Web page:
Steve Martin plays a wacky TV weatherman, who develops a close friendship with an electronic freeway sign in the sleeper hit comedy L.A. Story. I found the critically acclaimed film to lack hilarity, but it does get marks for inventiveness. Martin is enjoyable in most anything he’s in, even if the material is not-so-great. L.A. Story is one such example of an actor rising above said material. Most of the over-the-top silliness misses the mark, and Marilu Henner has little more to do than play the cliche…of snobbish socialite. The true love of the Martin character’s life – played by Victoria Tennant – is so bland vanilla I would have much rather seen him end up with his free-spirited squeeze toy (Sarah Jessica Parker), though any such relationship would be doomed to fail. At least there would be some excitement.
With that said, I did enjoy the basic hook: Martin’s interaction with the fun-loving freeway sign. The sign is just a series of bulbs lit to form questions, comments, and riddles, but there is a quirkiness to it that shows more character than any other supporting player in the film, save for Parker. Director Mick Jackson manages to make the most of this bizarre relationship, but he works from a script that lacks too many interesting additional characters to be a great film. Also, the happy ending feels tacked-on and abrupt, and if you’re of my opinion, lacks the happiness part so desperately needed. Sure, things work out. It’s a comedy. But at the end of the day, Martin’s victory doesn’t seem worth winning.
This transfer is clean and crisp with virtually no weaknesses. Colors are as bright as the film’s whimsical spirit. Most, if not all, the grain has been removed, and we are left with a sparkling transfer worthy of the 15th anniversary milestone Lions Gate so proudly stretches across the package. The film is presented in an anamorphic 1.85:1 aspect ratio, and offers some nice blacks, used sparingly. And this sparseness is entirely film-related, as despite all its weaknesses, L.A. Story is one of the most optimistic pictures I’ve ever seen.
Lions Gate provides both 5.1 and 2.0 English tracks. While 5.1 is almost certainly the way to go, the 2.0 track has the advantage of not spreading itself too thin. When a film such as L.A. Story, with such light emphasis on action and sound nuance and such heavy focus on dialogue, the 5.1 track can too often err towards laziness. It isn’t that there’s anything wrong. There just isn’t enough for it to do to be truly effective. That was the impression L.A. Story‘s 5.1 track left with me, to the point that I actually prefer the more stripped down 2.0 version, which evenly distributes dialogue and sound quality at a lush, full volume across both speakers.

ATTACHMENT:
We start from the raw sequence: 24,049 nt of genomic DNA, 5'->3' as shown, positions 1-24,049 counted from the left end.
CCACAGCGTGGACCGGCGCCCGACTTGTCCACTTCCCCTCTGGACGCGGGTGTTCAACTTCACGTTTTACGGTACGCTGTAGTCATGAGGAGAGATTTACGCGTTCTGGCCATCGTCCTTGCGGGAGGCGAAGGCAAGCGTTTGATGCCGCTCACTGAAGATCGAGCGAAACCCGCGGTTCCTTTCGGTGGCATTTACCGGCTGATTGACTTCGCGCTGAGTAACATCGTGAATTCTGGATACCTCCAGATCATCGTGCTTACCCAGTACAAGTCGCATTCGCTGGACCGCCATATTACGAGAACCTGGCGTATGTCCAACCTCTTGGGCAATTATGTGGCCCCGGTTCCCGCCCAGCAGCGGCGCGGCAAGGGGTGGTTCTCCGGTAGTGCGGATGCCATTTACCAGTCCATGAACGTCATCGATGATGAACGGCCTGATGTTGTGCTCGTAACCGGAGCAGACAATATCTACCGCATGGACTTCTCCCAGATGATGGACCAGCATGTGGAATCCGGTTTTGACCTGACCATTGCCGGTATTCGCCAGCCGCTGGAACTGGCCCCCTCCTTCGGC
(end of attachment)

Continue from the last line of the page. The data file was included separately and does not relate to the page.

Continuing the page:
This department actually surprised me. Of late, these anniversary editions don’t seem to have too much more going for them than a bare bones release. The bonus materials, while appearing detailed on the package, offer no real sustenance overall. Not the case here. The Story of L.A. Story featurette goes more in-depth than the glorified commercial syndrome from which so many of these things suffer. The L.A. of L.A. Story interactive map is lightweight fun. Some of the deleted scenes are better than what they left in the actual film. And the outtakes are worth one or two looks. Last, the theatrical marketing materials from 1991 round out a comprehensive look into the film.
L.A. Story violates my one and only rule for what makes a good comedy – it isn’t funny. Some things are supposed to be funny, but if I’m not laughing, I’m not laughing. It isn’t my fault; especially when I get the joke. But what’s funny to one isn’t to another, and vice versa. The film has a large share of supporters, who might turn a blind eye to what I call comedy. I respect that. And, if you’re one of those people, Lions Gate has respected your film. Good A/V and worthwhile bonus materials at a very affordable price – L.A. Story should find its way into several collections.
Special Features List
- The Story of L.A. Story
- The L.A. of L.A. Story Interactive Map
- Deleted Scenes
- Theatrical Marketing Materials of 1991